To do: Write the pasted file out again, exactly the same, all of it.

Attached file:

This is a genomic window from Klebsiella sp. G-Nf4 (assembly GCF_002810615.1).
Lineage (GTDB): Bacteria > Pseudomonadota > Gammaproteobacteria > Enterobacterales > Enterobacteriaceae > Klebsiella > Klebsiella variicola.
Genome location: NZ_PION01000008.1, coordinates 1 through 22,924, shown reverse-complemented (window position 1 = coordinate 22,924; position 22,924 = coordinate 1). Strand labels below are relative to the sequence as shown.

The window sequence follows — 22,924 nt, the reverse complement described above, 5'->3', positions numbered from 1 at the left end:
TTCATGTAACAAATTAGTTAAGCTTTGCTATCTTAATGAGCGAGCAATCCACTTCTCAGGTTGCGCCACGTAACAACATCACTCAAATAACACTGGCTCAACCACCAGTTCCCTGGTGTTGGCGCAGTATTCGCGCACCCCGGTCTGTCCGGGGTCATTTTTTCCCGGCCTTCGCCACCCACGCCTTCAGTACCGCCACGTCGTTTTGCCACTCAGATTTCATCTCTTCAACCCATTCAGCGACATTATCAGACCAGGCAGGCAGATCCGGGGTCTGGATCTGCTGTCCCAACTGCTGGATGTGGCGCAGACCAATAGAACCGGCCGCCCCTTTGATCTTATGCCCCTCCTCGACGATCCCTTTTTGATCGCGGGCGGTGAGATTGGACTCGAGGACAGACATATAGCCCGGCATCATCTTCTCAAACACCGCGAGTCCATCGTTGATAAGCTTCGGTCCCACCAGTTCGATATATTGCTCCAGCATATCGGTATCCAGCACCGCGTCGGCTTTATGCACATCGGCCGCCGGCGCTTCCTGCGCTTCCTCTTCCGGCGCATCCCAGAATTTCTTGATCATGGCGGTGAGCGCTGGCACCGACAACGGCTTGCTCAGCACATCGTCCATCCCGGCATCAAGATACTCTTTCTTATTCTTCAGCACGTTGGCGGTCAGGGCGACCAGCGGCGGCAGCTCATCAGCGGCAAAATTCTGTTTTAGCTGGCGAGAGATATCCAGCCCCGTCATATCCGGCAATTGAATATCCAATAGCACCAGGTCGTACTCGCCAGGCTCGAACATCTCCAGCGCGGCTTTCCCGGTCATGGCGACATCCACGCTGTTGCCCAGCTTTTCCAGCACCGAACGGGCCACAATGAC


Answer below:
This is a genomic window from Klebsiella sp. G-Nf4 (assembly GCF_002810615.1).
Lineage (GTDB): Bacteria > Pseudomonadota > Gammaproteobacteria > Enterobacterales > Enterobacteriaceae > Klebsiella > Klebsiella variicola.
Genome location: NZ_PION01000008.1, coordinates 1 through 22,924, shown reverse-complemented (window position 1 = coordinate 22,924; position 22,924 = coordinate 1). Strand labels below are relative to the sequence as shown.

The window sequence follows — 22,924 nt, the reverse complement described above, 5'->3', positions numbered from 1 at the left end:
TTCATGTAACAAATTAGTTAAGCTTTGCTATCTTAATGAGCGAGCAATCCACTTCTCAGGTTGCGCCACGTAACAACATCACTCAAATAACACTGGCTCAACCACCAGTTCCCTGGTGTTGGCGCAGTATTCGCGCACCCCGGTCTGTCCGGGGTCATTTTTTCCCGGCCTTCGCCACCCACGCCTTCAGTACCGCCACGTCGTTTTGCCACTCAGATTTCATCTCTTCAACCCATTCAGCGACATTATCAGACCAGGCAGGCAGATCCGGGGTCTGGATCTGCTGTCCCAACTGCTGGATGTGGCGCAGACCAATAGAACCGGCCGCCCCTTTGATCTTATGCCCCTCCTCGACGATCCCTTTTTGATCGCGGGCGGTGAGATTGGACTCGAGGACAGACATATAGCCCGGCATCATCTTCTCAAACACCGCGAGTCCATCGTTGATAAGCTTCGGTCCCACCAGTTCGATATATTGCTCCAGCATATCGGTATCCAGCACCGCGTCGGCTTTATGCACATCGGCCGCCGGCGCTTCCTGCGCTTCCTCTTCCGGCGCATCCCAGAATTTCTTGATCATGGCGGTGAGCGCTGGCACCGACAACGGCTTGCTCAGCACATCGTCCATCCCGGCATCAAGATACTCTTTCTTATTCTTCAGCACGTTGGCGGTCAGGGCGACCAGCGGCGGCAGCTCATCAGCGGCAAAATTCTGTTTTAGCTGGCGAGAGATATCCAGCCCCGTCATATCCGGCAATTGAATATCCAATAGCACCAGGTCGTACTCGCCAGGCTCGAACATCTCCAGCGCGGCTTTCCCGGTCATGGCGACATCCACGCTGTTGCCCAGCTTTTCCAGCACCGAACGGGCCACAATGAC